**Class 11: HIV Testing**

**Discussion**

The standard test for the
HIV virus is the EIA (enzyme immunoassay) that tests for the presence of HIV
antibodies in the blood. According
the U.S. Preventative Services Task ForceÕs 2005 report, ÒA large study of HIV testing
in 752 U.S. laboratories reported^{ }a sensitivity of 99.7% and
specificity of 98.5% for enzyme immunoassay.Ó A sensitivity of 99.7% means that for every 1000 people
tested who have the virus, we can expect 997 to test positive and 3 to have a
false negative result. The
specificity of 98.5% means that for every 1000 people tested who do not have
the virus, we can expect 985 to test negative and 15 to have a false positive. The Center for Disease Control
estimates that 1.1 million people in the US are infected with HIV. The US population is around 307
million.

Assume that a large group of people in the US are tested using the
EIA. If a person tests positive,
what is the chance that this person has the HIV virus? How does your answer change if you are
testing a group of people at high risk, such as incarcerated adults? About 2.9% or incarcerated adults are estimated
to be infected with HIV.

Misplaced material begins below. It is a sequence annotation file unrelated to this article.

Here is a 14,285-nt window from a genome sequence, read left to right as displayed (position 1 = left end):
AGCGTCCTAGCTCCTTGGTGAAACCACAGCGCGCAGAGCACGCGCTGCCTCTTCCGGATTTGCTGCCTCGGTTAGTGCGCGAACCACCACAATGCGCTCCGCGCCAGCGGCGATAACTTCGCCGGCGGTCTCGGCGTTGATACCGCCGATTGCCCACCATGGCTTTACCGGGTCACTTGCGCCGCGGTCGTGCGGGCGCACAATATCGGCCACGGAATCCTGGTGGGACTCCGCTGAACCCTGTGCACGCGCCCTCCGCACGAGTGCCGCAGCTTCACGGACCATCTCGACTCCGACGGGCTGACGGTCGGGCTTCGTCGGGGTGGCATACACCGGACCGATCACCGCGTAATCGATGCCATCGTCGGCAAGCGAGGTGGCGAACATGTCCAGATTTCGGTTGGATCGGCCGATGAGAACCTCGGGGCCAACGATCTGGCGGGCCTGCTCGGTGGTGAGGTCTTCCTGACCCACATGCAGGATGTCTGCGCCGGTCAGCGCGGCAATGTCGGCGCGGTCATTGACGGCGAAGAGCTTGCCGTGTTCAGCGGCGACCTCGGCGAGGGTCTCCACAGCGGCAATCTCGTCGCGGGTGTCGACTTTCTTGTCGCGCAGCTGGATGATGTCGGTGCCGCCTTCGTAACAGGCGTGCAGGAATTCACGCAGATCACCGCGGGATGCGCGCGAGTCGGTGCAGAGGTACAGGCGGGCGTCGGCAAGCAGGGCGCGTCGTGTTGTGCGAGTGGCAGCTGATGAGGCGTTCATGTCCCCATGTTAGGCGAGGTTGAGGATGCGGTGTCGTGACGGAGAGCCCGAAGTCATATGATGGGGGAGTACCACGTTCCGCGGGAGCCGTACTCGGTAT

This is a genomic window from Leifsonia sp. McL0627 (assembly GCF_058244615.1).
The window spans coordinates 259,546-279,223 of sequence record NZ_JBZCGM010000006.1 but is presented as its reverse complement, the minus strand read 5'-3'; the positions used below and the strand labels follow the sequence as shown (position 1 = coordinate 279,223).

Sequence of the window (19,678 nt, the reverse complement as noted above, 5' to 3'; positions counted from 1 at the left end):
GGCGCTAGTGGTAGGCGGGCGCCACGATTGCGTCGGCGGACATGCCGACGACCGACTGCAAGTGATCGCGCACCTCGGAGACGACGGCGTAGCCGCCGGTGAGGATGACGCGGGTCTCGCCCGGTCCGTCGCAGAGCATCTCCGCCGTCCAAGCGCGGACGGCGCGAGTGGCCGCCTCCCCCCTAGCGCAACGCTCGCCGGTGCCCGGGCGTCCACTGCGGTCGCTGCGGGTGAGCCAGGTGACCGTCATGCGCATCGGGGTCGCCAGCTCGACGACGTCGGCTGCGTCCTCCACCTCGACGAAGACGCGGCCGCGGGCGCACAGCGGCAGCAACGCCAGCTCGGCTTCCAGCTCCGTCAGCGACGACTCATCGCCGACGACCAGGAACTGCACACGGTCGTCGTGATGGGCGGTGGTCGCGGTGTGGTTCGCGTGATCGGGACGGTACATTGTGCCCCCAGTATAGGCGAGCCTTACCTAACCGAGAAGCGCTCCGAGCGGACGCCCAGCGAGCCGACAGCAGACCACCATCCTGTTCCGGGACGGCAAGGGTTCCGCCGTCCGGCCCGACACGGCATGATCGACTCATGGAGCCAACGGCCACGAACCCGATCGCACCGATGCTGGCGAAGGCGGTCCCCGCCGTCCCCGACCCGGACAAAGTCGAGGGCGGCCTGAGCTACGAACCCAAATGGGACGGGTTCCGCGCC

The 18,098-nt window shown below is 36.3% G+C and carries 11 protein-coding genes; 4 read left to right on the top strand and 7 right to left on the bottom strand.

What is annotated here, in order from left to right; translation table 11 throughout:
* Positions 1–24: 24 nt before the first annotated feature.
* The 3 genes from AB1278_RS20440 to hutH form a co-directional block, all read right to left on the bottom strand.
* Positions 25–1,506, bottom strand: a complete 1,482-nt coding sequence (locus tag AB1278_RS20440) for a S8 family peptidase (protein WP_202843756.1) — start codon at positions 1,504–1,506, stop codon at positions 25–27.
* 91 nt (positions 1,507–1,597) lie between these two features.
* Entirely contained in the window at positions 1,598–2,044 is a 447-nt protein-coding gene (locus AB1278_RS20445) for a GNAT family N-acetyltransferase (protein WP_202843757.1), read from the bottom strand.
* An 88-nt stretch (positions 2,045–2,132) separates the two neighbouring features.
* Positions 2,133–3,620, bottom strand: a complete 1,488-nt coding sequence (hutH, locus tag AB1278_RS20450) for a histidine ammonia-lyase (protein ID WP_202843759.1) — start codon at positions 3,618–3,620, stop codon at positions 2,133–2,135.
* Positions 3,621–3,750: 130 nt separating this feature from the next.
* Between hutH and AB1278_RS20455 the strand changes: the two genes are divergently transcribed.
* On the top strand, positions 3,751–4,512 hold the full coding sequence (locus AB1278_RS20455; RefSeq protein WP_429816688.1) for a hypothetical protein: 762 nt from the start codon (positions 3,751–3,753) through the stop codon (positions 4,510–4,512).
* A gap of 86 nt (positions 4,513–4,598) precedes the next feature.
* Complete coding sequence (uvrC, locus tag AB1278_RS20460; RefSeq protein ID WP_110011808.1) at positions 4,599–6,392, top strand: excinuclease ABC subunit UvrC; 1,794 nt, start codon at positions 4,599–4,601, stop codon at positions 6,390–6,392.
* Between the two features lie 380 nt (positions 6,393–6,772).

If a person tests positive on the EIA, then another EIA test is
carried out. If this is positive,
a confirmatory test, called the Western blot test, is carried out. If this is positive, the person is
assumed to have the HIV virus. In
calculating the probability that a person who tests positive on the set of
three tests has the disease, is it reasonable to assume that these three tests
are independent chance experiments?

**Journal Assignment is
postponed till next time: **

In a column in *Parade* magazine, Marilyn vos Savant
raised the following question:

Suppose
we assume that 5%of people are drug-users. A test is 95% accurate, which we'll
say means that if a person is a user, the result is positive 95%of the time;
and if she or he isn't, it's negative 95%of the time. A randomly chosen person
tests positive. Is the individual highly likely to be a drug-user?

Marilyn's answer was:

Given
your conditions, once the person has tested positive, you may as well flip a
coin to determine whether she or he is a drug-user. The chances are only 50-50.
But the assumptions, the makeup of the test group and true accuracy of the
tests themselves are additional considerations.

How
can MarilynÕs answer be correct?
Please include a calculation in your answer! What does she mean that the
make-up of the test group is an additional consideration?

**Homework on Blackboard **